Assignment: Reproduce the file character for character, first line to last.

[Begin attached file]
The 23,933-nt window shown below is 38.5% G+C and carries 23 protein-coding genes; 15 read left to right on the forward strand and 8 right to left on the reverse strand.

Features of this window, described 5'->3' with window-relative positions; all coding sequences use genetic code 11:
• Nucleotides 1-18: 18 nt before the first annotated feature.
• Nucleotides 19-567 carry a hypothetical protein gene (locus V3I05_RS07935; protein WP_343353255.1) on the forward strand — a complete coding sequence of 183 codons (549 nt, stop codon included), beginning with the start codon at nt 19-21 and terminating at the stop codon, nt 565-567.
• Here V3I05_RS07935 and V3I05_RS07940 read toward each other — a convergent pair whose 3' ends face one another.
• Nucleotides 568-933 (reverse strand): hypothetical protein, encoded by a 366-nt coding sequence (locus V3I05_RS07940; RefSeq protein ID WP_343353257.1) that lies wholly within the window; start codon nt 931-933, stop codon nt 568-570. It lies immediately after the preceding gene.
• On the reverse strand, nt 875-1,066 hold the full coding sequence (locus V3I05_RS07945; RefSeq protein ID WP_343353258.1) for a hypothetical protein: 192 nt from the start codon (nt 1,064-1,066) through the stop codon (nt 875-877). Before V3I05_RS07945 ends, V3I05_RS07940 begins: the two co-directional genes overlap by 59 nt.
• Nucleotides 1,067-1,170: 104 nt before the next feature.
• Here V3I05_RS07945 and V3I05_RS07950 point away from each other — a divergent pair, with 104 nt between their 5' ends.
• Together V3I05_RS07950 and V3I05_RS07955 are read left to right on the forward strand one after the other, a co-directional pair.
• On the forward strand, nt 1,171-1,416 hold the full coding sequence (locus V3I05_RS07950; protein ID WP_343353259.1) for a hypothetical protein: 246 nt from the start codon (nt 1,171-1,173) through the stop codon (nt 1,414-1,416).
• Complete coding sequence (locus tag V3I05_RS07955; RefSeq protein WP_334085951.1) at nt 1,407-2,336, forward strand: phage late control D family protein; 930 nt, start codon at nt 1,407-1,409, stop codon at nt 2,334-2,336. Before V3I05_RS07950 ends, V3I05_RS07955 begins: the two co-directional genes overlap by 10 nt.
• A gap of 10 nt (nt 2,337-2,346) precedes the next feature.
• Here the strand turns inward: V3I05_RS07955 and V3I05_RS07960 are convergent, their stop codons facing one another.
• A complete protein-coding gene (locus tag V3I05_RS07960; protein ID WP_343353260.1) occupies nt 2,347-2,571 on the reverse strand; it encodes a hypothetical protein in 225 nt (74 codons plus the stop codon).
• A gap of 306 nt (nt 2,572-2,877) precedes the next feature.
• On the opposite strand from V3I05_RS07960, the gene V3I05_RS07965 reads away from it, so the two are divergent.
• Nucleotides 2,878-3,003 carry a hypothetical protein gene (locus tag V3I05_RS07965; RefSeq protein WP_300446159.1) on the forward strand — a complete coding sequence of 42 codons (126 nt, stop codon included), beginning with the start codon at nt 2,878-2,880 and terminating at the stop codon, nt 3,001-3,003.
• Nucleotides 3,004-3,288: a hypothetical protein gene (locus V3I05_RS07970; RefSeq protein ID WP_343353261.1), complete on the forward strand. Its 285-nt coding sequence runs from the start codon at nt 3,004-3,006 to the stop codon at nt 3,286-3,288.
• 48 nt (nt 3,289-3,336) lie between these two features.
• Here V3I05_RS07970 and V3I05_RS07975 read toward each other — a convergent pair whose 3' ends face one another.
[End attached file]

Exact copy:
The 23,933-nt window shown below is 38.5% G+C and carries 23 protein-coding genes; 15 read left to right on the forward strand and 8 right to left on the reverse strand.

Features of this window, described 5'->3' with window-relative positions; all coding sequences use genetic code 11:
• Nucleotides 1-18: 18 nt before the first annotated feature.
• Nucleotides 19-567 carry a hypothetical protein gene (locus V3I05_RS07935; protein WP_343353255.1) on the forward strand — a complete coding sequence of 183 codons (549 nt, stop codon included), beginning with the start codon at nt 19-21 and terminating at the stop codon, nt 565-567.
• Here V3I05_RS07935 and V3I05_RS07940 read toward each other — a convergent pair whose 3' ends face one another.
• Nucleotides 568-933 (reverse strand): hypothetical protein, encoded by a 366-nt coding sequence (locus V3I05_RS07940; RefSeq protein ID WP_343353257.1) that lies wholly within the window; start codon nt 931-933, stop codon nt 568-570. It lies immediately after the preceding gene.
• On the reverse strand, nt 875-1,066 hold the full coding sequence (locus V3I05_RS07945; RefSeq protein ID WP_343353258.1) for a hypothetical protein: 192 nt from the start codon (nt 1,064-1,066) through the stop codon (nt 875-877). Before V3I05_RS07945 ends, V3I05_RS07940 begins: the two co-directional genes overlap by 59 nt.
• Nucleotides 1,067-1,170: 104 nt before the next feature.
• Here V3I05_RS07945 and V3I05_RS07950 point away from each other — a divergent pair, with 104 nt between their 5' ends.
• Together V3I05_RS07950 and V3I05_RS07955 are read left to right on the forward strand one after the other, a co-directional pair.
• On the forward strand, nt 1,171-1,416 hold the full coding sequence (locus V3I05_RS07950; protein ID WP_343353259.1) for a hypothetical protein: 246 nt from the start codon (nt 1,171-1,173) through the stop codon (nt 1,414-1,416).
• Complete coding sequence (locus tag V3I05_RS07955; RefSeq protein WP_334085951.1) at nt 1,407-2,336, forward strand: phage late control D family protein; 930 nt, start codon at nt 1,407-1,409, stop codon at nt 2,334-2,336. Before V3I05_RS07950 ends, V3I05_RS07955 begins: the two co-directional genes overlap by 10 nt.
• A gap of 10 nt (nt 2,337-2,346) precedes the next feature.
• Here the strand turns inward: V3I05_RS07955 and V3I05_RS07960 are convergent, their stop codons facing one another.
• A complete protein-coding gene (locus tag V3I05_RS07960; protein ID WP_343353260.1) occupies nt 2,347-2,571 on the reverse strand; it encodes a hypothetical protein in 225 nt (74 codons plus the stop codon).
• A gap of 306 nt (nt 2,572-2,877) precedes the next feature.
• On the opposite strand from V3I05_RS07960, the gene V3I05_RS07965 reads away from it, so the two are divergent.
• Nucleotides 2,878-3,003 carry a hypothetical protein gene (locus tag V3I05_RS07965; RefSeq protein WP_300446159.1) on the forward strand — a complete coding sequence of 42 codons (126 nt, stop codon included), beginning with the start codon at nt 2,878-2,880 and terminating at the stop codon, nt 3,001-3,003.
• Nucleotides 3,004-3,288: a hypothetical protein gene (locus V3I05_RS07970; RefSeq protein ID WP_343353261.1), complete on the forward strand. Its 285-nt coding sequence runs from the start codon at nt 3,004-3,006 to the stop codon at nt 3,286-3,288.
• 48 nt (nt 3,289-3,336) lie between these two features.
• Here V3I05_RS07970 and V3I05_RS07975 read toward each other — a convergent pair whose 3' ends face one another.